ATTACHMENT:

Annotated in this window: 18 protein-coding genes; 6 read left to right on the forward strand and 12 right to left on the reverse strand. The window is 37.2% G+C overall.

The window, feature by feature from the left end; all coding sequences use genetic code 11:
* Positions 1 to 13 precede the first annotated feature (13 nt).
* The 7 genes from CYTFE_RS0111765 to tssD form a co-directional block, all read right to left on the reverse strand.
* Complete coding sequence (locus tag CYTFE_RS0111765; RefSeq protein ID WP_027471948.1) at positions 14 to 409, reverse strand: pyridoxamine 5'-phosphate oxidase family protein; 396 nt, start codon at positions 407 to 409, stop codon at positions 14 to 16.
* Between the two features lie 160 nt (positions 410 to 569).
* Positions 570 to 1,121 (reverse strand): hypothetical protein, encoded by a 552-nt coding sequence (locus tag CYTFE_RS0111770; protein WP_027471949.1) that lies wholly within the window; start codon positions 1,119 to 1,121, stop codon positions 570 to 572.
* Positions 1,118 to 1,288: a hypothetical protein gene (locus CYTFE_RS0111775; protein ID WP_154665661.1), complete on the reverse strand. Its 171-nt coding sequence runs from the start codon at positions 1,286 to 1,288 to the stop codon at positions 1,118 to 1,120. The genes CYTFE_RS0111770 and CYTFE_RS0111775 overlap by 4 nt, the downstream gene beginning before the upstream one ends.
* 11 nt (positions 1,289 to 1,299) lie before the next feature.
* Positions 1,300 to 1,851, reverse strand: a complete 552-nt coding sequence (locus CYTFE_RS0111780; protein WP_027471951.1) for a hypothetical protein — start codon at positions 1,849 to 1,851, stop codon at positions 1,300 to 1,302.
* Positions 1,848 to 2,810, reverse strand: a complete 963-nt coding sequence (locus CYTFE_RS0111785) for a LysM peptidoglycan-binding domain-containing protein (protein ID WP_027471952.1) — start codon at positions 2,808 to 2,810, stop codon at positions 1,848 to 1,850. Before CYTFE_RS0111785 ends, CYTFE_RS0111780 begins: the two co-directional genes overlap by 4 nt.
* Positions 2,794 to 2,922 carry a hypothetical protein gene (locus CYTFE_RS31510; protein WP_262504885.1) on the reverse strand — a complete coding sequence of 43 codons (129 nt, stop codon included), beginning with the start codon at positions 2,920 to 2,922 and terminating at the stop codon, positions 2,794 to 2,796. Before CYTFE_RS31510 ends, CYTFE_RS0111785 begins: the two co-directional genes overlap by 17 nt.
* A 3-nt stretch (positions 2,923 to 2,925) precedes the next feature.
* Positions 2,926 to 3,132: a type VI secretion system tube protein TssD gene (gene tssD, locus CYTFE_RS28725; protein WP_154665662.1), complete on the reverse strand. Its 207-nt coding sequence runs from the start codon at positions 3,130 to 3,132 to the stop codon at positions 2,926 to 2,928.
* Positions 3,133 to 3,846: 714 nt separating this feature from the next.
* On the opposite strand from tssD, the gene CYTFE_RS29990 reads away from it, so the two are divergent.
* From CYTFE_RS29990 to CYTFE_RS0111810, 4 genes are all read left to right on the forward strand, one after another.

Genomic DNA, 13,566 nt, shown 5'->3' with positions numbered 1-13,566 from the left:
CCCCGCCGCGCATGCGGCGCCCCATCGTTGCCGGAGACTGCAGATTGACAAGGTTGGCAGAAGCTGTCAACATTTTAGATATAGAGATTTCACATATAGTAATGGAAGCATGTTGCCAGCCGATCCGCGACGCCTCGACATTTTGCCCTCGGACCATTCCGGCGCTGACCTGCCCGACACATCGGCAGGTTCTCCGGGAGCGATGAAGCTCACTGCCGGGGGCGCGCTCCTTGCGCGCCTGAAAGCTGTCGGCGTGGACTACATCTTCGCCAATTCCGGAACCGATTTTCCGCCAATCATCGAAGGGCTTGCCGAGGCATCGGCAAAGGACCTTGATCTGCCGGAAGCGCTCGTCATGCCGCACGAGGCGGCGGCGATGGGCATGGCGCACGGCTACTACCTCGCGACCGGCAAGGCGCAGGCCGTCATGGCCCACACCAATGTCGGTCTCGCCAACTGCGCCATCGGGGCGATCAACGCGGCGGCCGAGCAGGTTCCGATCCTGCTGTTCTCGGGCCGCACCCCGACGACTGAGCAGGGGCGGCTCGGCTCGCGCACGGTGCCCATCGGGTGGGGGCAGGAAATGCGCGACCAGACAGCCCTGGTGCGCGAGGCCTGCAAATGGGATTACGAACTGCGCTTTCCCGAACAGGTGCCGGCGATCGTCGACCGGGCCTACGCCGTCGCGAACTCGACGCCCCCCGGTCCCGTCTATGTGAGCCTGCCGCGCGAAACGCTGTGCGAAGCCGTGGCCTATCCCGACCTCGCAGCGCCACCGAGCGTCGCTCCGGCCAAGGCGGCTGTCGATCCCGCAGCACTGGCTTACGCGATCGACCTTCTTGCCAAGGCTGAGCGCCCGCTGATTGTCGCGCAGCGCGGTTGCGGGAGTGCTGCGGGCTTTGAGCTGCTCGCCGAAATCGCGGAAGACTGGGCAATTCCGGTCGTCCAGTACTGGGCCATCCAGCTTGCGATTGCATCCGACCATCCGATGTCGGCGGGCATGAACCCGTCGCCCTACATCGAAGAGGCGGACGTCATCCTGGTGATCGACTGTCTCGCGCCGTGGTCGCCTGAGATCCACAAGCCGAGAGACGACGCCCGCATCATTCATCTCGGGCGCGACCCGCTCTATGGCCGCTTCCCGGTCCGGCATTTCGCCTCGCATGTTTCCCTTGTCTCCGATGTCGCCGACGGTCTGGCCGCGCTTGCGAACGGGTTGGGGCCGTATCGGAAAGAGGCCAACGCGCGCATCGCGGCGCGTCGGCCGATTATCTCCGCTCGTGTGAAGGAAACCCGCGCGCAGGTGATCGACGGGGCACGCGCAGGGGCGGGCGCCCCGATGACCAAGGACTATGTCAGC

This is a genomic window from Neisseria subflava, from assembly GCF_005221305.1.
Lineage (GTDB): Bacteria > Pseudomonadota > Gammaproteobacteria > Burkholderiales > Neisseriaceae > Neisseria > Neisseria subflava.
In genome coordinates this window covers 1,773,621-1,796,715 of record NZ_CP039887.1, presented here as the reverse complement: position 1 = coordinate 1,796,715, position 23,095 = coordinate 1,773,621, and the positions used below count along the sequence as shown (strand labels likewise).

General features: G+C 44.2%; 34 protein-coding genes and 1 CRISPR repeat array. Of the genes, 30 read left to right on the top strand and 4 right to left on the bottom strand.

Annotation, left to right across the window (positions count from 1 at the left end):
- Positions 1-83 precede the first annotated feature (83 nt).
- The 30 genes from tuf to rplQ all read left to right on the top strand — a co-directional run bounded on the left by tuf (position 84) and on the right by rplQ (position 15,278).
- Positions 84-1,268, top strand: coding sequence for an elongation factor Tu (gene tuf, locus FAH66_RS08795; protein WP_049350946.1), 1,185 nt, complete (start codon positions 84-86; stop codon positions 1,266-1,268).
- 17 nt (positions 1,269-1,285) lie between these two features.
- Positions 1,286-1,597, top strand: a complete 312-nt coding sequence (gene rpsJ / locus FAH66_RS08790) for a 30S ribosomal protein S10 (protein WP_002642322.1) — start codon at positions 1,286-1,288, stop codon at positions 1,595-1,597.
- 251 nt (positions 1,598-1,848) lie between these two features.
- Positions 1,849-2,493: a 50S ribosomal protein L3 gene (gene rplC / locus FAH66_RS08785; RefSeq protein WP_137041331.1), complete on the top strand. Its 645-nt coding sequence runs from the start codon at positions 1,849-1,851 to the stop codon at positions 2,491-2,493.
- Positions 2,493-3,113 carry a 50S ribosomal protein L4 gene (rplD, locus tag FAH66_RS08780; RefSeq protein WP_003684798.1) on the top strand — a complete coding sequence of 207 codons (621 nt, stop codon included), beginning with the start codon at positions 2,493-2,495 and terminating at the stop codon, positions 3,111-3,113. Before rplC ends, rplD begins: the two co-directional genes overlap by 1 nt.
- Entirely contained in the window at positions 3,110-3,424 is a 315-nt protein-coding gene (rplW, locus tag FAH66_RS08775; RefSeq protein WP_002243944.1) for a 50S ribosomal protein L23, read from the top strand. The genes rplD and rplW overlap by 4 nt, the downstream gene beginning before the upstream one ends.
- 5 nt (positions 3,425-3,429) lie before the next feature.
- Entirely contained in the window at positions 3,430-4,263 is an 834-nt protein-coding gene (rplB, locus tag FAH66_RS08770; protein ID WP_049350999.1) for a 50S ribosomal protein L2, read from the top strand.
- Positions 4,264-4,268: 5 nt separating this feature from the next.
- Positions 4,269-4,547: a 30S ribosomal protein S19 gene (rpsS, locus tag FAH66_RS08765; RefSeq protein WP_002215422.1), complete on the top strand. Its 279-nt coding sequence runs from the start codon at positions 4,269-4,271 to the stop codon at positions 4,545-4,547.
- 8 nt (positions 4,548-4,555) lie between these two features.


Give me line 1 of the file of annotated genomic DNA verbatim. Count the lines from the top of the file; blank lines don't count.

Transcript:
Annotated in this window: 18 protein-coding genes; 6 read left to right on the forward strand and 12 right to left on the reverse strand. The window is 37.2% G+C overall.